My first choice as director of photography, of course, and the first person I hired, was Douglas Slocombe [BSC]. Having worked with Douglas for the two weeks of prep and shooting on the Close Encounters India sequence, I met camera operator Chic Waterson and assistant cameraman Robin Vidgeon and Dougie in India for the first time, and that's quite a place to get to know somebody. We sort of gave each other shelter from the culture shock of working on the outskirts of India and got to know each other very well over the 12 days that we were there.
“When I went to England on my first “recce” I discovered a well-oiled Star Wars machine of technicians and artisans who have been working on the Star Wars series now since 1976.”
Afterwards I told Dougie that I really wanted to work with him on a complete feature and I'm sure that he thought I was just another Hollywood director blowing Yankee smoke up the British Union Jack, so three years later he was very surprised to hear from me.
Of course, the second person rounded up was Michael Kahn, who edited 1941 and Close Encounters, plus two films I had executive produced: Used Cars and Poltergeist. Michael had been with me for five years now and is a remarkable collaborator.
I had always wanted to work with production designer Norman Reynolds who, coincidentally, just finished with George on Star Wars and The Empire Strikes Back. George suggested Robert Watts, who had been with him for a long time, to be the production manager and associate producer.
When I went to England on my first “recce” I discovered a well-oiled Star Wars machine of technicians and artisans who have been working on the Star Wars series now since 1976. They were very used to working together and we all, in concert, decided to get the same team that made Star Wars, The Empire Strikes Back and also, by coincidence, Superman. They were very accustomed to difficult locations, spectacular sets and eccentric special effects, so it came as no surprise to them when they first heard news that the script was going to take place in four countries on three continents with seven massive scenic structures and many physical and optical special effects. They had been there before.
Every movie has surprises. You can make all the Jaws and Star Wars in the world, but every special effects movie has something in it that teaches you something you probably wouldn't want to do again. I keep saying to myself, after I finish a massive production, that I’m going to make my “little movie,” and I never have. I said it after Sugarland Express, which was massive in its day and its own scale. After Jaws, I said I would never go underwater and work with anything with pneumatics or hydraulics; and after Close Encounters I said, "That's it with 70mm and optical effects and matte paintings." After 1941 I said, “No more miniatures and no more multiple storylines.” And I wound up smack dab in the middle of it again with Raiders of the Lost Ark.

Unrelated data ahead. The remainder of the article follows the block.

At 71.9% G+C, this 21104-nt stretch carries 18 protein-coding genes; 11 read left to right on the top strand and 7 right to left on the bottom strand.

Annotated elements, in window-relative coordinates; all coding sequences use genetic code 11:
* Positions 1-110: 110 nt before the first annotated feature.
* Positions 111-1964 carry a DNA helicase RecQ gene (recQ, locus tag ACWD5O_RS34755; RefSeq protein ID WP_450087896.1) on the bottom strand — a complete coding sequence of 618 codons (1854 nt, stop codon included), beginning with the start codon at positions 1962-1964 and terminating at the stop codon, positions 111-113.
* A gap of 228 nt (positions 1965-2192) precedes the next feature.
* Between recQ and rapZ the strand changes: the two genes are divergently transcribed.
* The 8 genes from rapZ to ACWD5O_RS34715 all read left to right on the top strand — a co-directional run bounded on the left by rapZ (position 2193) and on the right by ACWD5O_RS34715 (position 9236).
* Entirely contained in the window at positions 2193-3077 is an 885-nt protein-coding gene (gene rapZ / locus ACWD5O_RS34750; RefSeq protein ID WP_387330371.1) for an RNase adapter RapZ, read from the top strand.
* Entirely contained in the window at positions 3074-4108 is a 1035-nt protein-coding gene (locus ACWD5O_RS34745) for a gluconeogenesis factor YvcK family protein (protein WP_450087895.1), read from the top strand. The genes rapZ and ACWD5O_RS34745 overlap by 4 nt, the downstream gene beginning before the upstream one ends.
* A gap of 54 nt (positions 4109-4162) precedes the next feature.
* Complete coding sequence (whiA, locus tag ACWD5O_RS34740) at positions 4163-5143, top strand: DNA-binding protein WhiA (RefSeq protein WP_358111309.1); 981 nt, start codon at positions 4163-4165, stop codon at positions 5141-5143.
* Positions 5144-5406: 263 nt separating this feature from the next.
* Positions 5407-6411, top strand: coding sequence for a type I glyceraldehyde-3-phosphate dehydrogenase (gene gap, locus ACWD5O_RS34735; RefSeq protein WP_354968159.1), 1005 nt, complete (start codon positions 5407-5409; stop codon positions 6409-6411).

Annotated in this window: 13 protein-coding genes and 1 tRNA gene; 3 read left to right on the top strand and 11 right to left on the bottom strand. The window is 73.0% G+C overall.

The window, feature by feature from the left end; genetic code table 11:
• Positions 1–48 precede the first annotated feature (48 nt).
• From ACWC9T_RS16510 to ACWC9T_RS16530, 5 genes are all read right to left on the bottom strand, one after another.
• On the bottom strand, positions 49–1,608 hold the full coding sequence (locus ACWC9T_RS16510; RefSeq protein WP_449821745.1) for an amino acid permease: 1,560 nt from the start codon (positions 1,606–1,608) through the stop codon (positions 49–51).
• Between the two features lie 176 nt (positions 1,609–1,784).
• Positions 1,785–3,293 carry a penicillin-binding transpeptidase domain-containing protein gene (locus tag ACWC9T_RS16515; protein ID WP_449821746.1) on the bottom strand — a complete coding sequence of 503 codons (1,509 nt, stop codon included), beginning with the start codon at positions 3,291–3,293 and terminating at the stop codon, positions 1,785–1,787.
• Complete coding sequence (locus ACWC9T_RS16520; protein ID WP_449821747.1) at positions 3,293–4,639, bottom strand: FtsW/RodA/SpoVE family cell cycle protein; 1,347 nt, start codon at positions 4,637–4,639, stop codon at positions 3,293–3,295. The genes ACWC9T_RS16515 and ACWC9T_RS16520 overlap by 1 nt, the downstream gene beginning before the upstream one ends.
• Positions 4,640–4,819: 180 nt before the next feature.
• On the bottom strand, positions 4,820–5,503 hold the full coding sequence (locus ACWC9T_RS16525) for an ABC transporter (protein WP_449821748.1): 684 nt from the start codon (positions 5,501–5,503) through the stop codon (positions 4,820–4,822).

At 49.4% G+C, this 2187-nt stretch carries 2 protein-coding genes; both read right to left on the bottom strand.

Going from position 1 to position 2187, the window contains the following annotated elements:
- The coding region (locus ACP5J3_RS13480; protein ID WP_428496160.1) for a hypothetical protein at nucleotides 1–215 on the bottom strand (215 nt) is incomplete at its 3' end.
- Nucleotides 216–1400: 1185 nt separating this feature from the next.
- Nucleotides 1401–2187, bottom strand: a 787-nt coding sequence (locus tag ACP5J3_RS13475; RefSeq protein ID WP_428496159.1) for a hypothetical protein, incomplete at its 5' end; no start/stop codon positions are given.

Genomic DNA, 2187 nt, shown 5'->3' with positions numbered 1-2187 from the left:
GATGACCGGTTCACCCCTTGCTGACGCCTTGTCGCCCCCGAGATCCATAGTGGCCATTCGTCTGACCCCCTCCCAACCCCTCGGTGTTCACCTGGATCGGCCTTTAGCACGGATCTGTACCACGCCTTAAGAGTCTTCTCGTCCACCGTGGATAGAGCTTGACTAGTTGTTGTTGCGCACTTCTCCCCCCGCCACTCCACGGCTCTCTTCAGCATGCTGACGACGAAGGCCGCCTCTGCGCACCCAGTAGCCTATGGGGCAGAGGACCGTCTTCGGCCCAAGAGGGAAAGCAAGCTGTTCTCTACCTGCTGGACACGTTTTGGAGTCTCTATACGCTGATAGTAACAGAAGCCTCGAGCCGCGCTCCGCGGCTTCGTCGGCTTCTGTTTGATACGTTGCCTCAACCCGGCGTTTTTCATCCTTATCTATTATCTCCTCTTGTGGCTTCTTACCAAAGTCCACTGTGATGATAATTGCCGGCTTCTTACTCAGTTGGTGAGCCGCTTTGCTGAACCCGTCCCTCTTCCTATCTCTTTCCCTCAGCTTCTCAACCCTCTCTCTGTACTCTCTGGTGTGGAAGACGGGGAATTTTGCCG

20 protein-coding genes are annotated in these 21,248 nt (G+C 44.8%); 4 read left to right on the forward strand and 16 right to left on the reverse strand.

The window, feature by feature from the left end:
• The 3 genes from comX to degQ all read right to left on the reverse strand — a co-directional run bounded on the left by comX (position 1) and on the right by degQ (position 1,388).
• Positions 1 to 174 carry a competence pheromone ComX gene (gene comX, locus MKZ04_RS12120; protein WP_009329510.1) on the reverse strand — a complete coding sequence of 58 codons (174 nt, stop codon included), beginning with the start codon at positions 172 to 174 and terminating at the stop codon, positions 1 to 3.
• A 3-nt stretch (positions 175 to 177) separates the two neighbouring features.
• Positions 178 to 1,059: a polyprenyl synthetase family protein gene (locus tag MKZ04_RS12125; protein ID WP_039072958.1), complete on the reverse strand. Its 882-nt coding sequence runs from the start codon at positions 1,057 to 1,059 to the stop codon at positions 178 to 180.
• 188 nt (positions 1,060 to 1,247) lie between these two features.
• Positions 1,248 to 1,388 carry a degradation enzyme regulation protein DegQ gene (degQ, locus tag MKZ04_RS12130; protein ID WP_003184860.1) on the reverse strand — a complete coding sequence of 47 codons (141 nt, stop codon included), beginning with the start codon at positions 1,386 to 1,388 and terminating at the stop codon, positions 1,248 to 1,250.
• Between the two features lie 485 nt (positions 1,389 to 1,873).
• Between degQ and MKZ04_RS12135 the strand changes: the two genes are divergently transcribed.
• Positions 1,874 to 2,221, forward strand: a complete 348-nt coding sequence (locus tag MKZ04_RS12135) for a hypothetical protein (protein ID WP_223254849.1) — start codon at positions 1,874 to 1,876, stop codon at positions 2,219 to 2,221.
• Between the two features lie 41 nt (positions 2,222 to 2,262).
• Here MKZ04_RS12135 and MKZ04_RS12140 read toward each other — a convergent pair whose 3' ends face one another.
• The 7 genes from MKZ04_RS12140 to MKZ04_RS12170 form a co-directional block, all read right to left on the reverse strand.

I really wanted to make Raiders economically and make it look like $40 million and, in fact, spend only $20 million — which was the original intended budget. The $20 million actually would pay for 87 days of shooting, but I had devised a second schedule of 73 days that very few people knew about — Paramount Pictures, for one.
That was the schedule that we ultimately met. I just found that, by not doing 15 takes on each shot, but by doing only, let's say, three to five takes, I was able to get a lot more spontaneity into the film with less self-indulgence and pretentiousness. I didn't have a lot of time to try different things, but I think I've made enough movies that involved horrendous logistics — Jaws, Close Encounters and 1941 — for me to finally receive my diploma, graduate with both honor and infamy, and get into the field where I can make a movie responsibly for a relatively medium budget that would appear to be something more expensive.
That was the challenge. That and, of course, trying to make a movie that would just rock your chairs at the steering bolts. I've always enjoyed flash and I always felt that if I could shoot Raiders quickly, there would be an implicit energy throughout the film and that, in fact, is what happened.
My girlfriend came down and spent a few days in Tunisia. She came at a time when we were averaging 35 setups a day, outside. She was just amazed that movies were made that way. I explained to her that this is the way they used to make movies in the silent days when they had a camera and a tripod with a crank and they would virtually put the camera down and start cranking and the minute they got what they needed, and no more, the camera would come out of the ground and go to the next position, where the cranking would resume.